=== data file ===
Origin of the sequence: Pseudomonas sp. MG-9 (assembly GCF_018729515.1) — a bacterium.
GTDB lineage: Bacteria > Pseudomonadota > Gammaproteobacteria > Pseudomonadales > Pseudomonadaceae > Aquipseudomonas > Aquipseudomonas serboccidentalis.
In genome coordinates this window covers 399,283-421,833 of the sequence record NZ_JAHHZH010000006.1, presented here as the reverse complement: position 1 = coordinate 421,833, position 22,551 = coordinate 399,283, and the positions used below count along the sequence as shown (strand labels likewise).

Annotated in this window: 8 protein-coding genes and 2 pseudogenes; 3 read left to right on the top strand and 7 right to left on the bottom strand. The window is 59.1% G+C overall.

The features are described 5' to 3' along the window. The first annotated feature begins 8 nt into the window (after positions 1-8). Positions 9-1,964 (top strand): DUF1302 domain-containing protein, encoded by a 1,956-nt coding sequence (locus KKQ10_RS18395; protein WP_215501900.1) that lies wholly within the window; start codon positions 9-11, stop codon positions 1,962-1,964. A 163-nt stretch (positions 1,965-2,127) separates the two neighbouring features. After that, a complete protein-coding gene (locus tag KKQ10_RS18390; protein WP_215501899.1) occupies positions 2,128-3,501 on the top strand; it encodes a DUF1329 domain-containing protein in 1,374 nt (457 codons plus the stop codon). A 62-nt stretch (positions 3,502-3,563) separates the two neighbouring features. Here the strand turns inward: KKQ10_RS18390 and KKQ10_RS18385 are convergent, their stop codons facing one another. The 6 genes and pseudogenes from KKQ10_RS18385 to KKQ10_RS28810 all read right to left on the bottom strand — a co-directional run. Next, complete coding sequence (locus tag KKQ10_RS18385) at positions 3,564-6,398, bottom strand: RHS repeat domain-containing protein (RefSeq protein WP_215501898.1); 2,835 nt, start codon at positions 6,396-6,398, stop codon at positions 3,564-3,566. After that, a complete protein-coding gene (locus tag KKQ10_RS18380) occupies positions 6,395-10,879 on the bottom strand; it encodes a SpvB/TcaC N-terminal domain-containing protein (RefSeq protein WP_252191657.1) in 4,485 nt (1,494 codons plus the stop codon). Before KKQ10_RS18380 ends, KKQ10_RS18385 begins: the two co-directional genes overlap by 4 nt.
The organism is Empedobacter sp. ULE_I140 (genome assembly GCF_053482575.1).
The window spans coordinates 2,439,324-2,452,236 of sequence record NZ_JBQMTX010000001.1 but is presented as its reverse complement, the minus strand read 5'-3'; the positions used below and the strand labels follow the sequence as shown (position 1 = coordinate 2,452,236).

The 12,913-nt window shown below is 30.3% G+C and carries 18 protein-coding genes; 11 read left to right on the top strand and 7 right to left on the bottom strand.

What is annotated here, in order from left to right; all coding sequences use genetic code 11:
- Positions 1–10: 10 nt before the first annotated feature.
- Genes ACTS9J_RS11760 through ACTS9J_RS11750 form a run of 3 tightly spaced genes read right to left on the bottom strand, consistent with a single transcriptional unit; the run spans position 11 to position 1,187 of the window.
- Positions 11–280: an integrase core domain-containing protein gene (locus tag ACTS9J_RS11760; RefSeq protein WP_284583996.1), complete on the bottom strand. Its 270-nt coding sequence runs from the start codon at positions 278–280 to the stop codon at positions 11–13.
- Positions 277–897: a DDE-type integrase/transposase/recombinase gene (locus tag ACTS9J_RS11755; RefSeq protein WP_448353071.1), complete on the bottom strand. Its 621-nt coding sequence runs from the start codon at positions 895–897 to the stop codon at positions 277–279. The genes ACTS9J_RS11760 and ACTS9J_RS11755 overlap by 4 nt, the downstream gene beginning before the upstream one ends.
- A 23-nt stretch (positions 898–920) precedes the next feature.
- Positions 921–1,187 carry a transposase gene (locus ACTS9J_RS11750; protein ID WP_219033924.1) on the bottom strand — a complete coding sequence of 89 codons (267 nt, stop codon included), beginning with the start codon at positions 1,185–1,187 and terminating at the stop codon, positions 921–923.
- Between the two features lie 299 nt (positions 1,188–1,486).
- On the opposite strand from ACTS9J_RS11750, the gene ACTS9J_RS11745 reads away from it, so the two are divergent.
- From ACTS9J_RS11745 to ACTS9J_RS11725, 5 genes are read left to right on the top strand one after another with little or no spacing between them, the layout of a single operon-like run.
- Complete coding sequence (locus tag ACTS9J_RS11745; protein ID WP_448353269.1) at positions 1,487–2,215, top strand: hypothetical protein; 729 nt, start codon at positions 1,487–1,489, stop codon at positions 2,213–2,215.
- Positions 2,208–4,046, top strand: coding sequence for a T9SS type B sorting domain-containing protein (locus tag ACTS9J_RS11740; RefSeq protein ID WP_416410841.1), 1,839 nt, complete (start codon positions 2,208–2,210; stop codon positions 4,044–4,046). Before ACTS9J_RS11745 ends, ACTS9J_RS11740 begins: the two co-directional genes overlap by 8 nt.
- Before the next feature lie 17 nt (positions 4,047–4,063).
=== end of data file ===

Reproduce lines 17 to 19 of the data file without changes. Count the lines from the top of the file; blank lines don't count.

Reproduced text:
- On the opposite strand from ACTS9J_RS11750, the gene ACTS9J_RS11745 reads away from it, so the two are divergent.
- From ACTS9J_RS11745 to ACTS9J_RS11725, 5 genes are read left to right on the top strand one after another with little or no spacing between them, the layout of a single operon-like run.
- Complete coding sequence (locus tag ACTS9J_RS11745; protein ID WP_448353269.1) at positions 1,487–2,215, top strand: hypothetical protein; 729 nt, start codon at positions 1,487–1,489, stop codon at positions 2,213–2,215.